The wages of American workers grew healthily in the third quarter, a sign low unemployment is stirring inflation pressures.
The employment-cost index, a measure of wages and benefits for civilian workers, rose a seasonally adjusted 0.7% in July through September, the Labor Department said Tuesday. Economists surveyed by The Wall Street Journal expected a 0.7% gain.
Continue Reading Below
Wages and salaries, which reflect more than two-thirds of the index, rose 0.7%. Benefits increased 0.8%.
The rise in overall costs marked one of the best quarterly gains in recent years and suggests the tight labor market is exerting pressure on employers to raise salaries to recruit and retain workers. The development could reassure the Federal Reserve as it considers raising interest rates by year's end. The Fed has been looking for higher inflation pressures as a sign the economy is growing steadily and the country is at full employment.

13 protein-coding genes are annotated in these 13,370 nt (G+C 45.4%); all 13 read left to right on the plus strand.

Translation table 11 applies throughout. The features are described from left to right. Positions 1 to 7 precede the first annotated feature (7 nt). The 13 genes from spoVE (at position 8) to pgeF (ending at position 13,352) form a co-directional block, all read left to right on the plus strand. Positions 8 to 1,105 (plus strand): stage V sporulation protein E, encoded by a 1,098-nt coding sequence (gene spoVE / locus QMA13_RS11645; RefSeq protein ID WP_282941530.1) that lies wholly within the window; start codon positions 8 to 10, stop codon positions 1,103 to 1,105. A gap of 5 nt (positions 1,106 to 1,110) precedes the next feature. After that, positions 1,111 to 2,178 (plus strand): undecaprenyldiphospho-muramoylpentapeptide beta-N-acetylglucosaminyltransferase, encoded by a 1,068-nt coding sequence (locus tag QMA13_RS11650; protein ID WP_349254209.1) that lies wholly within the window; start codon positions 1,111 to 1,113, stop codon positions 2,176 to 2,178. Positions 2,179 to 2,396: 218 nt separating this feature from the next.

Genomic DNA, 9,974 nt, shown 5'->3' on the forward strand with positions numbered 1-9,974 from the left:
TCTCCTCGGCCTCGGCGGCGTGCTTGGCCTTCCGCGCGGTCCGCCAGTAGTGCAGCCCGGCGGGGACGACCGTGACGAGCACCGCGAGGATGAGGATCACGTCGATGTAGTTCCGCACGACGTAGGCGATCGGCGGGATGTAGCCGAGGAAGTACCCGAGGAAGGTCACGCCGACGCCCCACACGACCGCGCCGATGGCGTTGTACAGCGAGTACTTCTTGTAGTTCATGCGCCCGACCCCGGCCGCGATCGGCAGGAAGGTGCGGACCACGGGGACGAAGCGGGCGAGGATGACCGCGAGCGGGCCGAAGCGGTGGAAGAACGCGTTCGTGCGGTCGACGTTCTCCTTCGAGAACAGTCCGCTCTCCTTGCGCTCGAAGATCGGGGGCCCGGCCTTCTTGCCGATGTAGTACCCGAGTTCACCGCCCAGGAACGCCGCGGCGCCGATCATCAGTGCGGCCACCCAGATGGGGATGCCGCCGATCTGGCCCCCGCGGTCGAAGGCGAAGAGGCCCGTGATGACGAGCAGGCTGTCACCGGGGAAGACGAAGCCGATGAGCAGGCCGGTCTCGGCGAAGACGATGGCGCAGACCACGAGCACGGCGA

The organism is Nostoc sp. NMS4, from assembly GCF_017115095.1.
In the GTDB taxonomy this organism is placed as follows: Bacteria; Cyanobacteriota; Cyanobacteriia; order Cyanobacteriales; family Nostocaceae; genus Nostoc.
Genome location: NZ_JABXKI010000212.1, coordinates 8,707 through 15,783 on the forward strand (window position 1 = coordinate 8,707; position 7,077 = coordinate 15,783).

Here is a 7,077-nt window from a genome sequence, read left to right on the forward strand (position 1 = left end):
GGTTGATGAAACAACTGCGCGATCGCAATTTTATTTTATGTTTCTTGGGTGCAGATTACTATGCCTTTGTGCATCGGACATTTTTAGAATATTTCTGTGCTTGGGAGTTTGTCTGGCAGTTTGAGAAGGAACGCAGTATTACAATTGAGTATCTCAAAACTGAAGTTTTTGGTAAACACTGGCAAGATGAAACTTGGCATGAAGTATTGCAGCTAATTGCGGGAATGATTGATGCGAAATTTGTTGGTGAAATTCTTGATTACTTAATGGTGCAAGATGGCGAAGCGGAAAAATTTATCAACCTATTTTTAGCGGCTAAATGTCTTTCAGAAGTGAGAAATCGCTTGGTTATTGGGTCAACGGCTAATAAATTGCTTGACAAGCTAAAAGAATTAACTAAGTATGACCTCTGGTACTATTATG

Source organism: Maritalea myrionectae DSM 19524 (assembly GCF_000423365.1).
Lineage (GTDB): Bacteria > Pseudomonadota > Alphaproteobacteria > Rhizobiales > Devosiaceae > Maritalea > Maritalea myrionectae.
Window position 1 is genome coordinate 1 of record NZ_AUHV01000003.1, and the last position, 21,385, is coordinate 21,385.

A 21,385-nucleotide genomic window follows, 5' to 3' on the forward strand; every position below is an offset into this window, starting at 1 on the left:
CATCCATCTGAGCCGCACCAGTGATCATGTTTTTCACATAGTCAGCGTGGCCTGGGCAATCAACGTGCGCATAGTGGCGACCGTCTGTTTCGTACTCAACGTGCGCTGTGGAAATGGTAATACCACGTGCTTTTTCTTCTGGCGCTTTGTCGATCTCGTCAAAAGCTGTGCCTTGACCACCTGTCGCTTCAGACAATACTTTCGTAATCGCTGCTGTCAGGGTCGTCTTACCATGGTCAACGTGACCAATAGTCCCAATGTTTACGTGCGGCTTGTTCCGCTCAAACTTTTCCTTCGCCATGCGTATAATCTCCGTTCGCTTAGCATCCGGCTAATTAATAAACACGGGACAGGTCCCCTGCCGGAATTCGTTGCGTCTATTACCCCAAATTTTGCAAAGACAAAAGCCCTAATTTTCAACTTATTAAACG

It's too early to tell whether the quarter's strong wage growth will be sustained. Employment costs grew 0.8% in the first quarter of this year only to retreat to 0.5% growth in the second quarter.
Over a broader period compensation costs continue to grow modestly. The employment cost index increased 2.5% over the past year, as did the wage and salary component. Those increases are just a touch above the trend of recent years.
The Labor Department's report on the employment cost index can be found at: http://www.bls.gov/news.release/eci.toc.htm.
Write to Josh Mitchell at firstname.lastname@example.org and Sharon Nunn at email@example.com.
(END) Dow Jones Newswires
October 31, 2017 08:45 ET (12:45 GMT)